With the added torque from the 1.4-litre turbocharged engine, the Sonic moves sprightly from a stop light, however it is easy to spin a wheel on slick surfaces. On snow covered streets, the Sonic’s standard traction control came into play quite frequently, as did its 4-wheel anti-lock braking system. In contrast, the standard stability control rarely entered the game as the Sonic performed well, being stable and predictable on slushy and icy surfaces.
On the freeway, the 1.4-litre displayed good acceleration from 80 to 120 km/h when downshifted to fourth gear. Fifth and sixth are mainly for fuel saving, which the 1.4 does well, with an Energuide rating of 7.3 L/100 km in the city and 5.1 L/100 km highway. With a combined rating of 6.3 L/100 km, it is 0.5 L/100 km more fuel efficient than the 1.8-litre engine. During our week of real world driving, the Sonic recorded 6.9 L/100 km in mostly city driving.
2012 Chevrolet Sonic LTZ sedan. Click image to enlarge
The Sonic sedan is fairly light, weighing 1,273 kg (2,806 lbs) in LTZ trim and strong cross winds are noticeable, but not overpowering. The car’s front MacPherson strut, rear torsion beam suspension does a decent job of cushioning the occupants from the frost heaves that have already appeared on Ottawa streets without losing touch with the road. The electric power steering is nicely balanced and the car feels quick and nimble, great attributes when running around shopping at Christmas.
The quality of materials, the headliner and dash covering, was better than I expected. Metallic trim on the steering wheel, centre console, knobs and shifter brightens up the interior. But the centerpiece of the dash is the compact instrument gauge that combines a digital speedometer with an analogue tachometer, resembling motorcycle instrumentation. Within this space is also housed the temperature and fuel gauge, and the driver information centre with trip meter, exterior temperature display, compass, oil life monitoring system and fuel consumption.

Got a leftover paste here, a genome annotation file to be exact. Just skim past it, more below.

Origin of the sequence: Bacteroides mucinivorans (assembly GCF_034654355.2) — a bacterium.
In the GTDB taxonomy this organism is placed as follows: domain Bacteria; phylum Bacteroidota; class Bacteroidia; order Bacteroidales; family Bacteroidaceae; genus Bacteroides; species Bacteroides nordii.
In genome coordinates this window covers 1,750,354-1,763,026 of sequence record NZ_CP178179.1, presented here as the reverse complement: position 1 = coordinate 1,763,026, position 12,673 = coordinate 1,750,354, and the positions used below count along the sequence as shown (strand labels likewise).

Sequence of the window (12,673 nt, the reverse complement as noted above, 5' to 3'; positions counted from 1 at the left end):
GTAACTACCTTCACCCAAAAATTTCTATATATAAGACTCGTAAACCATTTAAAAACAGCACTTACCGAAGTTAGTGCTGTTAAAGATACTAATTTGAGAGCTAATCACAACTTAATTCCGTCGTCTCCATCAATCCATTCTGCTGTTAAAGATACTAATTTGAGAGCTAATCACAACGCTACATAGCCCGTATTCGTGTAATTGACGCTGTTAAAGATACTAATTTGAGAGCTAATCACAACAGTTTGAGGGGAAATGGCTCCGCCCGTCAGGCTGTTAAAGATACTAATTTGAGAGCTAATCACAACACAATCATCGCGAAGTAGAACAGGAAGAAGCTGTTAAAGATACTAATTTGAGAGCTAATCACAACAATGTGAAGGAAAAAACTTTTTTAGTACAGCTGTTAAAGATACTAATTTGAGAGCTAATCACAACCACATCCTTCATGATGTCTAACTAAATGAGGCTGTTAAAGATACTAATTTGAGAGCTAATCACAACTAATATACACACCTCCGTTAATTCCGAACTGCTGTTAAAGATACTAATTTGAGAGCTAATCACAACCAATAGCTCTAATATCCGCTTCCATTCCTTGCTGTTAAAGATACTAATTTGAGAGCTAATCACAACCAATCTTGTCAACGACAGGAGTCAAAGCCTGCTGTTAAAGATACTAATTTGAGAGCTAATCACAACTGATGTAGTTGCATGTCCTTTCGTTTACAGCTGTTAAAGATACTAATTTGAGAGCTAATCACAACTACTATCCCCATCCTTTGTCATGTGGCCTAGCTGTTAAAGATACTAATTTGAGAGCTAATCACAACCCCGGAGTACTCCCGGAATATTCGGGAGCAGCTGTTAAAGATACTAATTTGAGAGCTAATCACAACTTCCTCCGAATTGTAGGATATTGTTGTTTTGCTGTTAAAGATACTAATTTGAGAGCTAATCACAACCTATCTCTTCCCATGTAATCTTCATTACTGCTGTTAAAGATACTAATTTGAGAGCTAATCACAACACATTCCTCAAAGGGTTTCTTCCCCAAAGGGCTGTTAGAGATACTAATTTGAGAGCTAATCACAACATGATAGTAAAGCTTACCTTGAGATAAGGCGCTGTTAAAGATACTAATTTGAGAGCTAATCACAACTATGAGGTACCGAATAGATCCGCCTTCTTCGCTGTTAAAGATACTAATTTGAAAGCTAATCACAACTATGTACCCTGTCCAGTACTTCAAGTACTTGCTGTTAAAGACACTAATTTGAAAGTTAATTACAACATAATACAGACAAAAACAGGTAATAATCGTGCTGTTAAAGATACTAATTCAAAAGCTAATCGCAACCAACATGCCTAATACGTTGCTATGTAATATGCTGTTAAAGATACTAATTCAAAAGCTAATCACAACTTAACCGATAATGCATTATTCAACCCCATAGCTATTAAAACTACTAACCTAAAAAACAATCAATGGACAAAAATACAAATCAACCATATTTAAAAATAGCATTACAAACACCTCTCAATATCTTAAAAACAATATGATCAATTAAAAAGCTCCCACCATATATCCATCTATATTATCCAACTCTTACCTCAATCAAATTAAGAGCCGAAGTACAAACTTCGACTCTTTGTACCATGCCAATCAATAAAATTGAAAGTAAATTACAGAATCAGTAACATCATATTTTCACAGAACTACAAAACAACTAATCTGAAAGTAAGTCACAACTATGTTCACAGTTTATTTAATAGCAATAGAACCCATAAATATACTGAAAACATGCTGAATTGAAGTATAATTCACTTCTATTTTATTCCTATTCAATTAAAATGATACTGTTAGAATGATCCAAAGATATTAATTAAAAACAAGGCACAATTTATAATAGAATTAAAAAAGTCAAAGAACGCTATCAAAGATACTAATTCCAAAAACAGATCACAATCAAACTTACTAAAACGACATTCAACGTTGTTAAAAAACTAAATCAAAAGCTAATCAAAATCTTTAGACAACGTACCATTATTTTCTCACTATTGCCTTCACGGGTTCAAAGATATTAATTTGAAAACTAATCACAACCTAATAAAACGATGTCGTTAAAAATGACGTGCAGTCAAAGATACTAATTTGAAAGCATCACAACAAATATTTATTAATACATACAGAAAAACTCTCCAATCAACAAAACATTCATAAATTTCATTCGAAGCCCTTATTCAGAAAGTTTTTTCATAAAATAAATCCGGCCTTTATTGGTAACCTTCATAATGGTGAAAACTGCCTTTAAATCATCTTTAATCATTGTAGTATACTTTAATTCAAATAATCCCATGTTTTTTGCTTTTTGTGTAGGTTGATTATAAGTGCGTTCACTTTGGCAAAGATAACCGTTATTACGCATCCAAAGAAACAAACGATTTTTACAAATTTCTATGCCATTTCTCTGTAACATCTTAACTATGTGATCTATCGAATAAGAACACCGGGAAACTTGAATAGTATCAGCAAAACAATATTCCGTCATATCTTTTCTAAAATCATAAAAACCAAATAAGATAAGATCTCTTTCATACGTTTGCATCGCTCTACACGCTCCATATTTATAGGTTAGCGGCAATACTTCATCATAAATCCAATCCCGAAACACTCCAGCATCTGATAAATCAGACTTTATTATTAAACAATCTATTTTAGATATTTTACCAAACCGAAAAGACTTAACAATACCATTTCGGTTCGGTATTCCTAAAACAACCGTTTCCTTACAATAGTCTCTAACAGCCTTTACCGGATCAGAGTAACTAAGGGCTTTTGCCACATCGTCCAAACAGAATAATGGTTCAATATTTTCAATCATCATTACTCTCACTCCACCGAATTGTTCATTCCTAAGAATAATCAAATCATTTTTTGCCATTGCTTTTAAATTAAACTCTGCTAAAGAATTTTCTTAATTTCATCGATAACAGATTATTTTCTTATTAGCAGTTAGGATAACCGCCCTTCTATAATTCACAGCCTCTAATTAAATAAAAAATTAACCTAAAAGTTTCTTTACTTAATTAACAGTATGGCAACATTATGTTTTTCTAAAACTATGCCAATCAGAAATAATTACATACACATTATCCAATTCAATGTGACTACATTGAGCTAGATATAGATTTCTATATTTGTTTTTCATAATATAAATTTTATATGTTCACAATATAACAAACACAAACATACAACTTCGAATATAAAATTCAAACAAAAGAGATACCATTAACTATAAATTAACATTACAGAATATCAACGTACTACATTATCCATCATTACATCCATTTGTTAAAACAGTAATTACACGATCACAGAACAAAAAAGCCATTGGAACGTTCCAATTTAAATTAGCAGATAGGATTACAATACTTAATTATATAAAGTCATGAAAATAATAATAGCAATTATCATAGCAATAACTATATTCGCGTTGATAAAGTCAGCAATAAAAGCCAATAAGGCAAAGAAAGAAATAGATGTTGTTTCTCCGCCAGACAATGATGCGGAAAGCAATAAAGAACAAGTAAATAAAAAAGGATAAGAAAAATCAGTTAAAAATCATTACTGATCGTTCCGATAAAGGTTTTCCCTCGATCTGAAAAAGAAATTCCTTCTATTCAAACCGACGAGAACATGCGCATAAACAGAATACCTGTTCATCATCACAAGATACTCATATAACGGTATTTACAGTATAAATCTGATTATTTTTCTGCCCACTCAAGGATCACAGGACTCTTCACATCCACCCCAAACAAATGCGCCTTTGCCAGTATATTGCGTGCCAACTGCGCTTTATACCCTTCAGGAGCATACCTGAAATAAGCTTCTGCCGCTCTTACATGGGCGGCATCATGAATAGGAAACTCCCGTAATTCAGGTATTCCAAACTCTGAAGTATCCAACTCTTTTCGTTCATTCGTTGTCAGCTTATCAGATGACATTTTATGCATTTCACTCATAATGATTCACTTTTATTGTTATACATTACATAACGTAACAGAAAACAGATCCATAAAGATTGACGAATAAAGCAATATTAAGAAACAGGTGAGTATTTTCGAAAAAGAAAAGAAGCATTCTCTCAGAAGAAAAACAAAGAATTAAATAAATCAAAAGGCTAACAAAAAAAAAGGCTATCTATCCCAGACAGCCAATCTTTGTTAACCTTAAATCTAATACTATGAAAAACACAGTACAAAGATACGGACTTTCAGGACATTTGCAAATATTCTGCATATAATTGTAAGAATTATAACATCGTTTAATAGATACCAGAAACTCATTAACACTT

The front seats are comfortable and supportive and with manual fore and aft, up and down, and lumbar adjustment. Combined with a tilt and telescoping steering wheel, it is easy to find a comfortable seating position. Rear seat leg room is limited when the front seats are in their rear most position. Travelling with five adults required some comfort adjustments for the front sear passengers.
The rear seat folds 60/40 and nearly flat allowing the relatively large trunk to be extended into the rear passenger area. The Sonic sedan has 539 litres (19 cu. ft.) of space behind the rear seats and 869 litres (30.7 cu. ft.) with the seats folded.
I’ve thought quite a while about the Sonic sedan’s exterior styling. The hatchback is quite distinctive with its squared back and pinned-to-the-rear rear wheels. But the sedan looks more generic, rather conservative and similar in appearance to other subcompact sedans that maximize space on a short platform. However, GM’s designers have given the Sonic a distinctive Chevrolet grille with chrome surrounds and matte black honeycomb inserts and distinctive headlights and taillights that continue the motorcycle theme. Viewed from the front, there is no doubt this is a Chevrolet.
With a $545 million investment in its Orion Assembly Centre outside of Detroit, GM is betting heavily on the success of the Sonic in North America. It is the only subcompact currently built in North America and the decision to build it here added 1,000 new jobs to the Detroit area.
The subcompact class is one of the most competitive, rapidly changing and intensely innovative in the automotive industry, and important to all manufacturers working to meet ever stringent fuel consumption targets. With the Sonic, GM has a car that can compete with subcompacts from overseas.
Pricing: 2012 Chevrolet Sonic LTZ sedan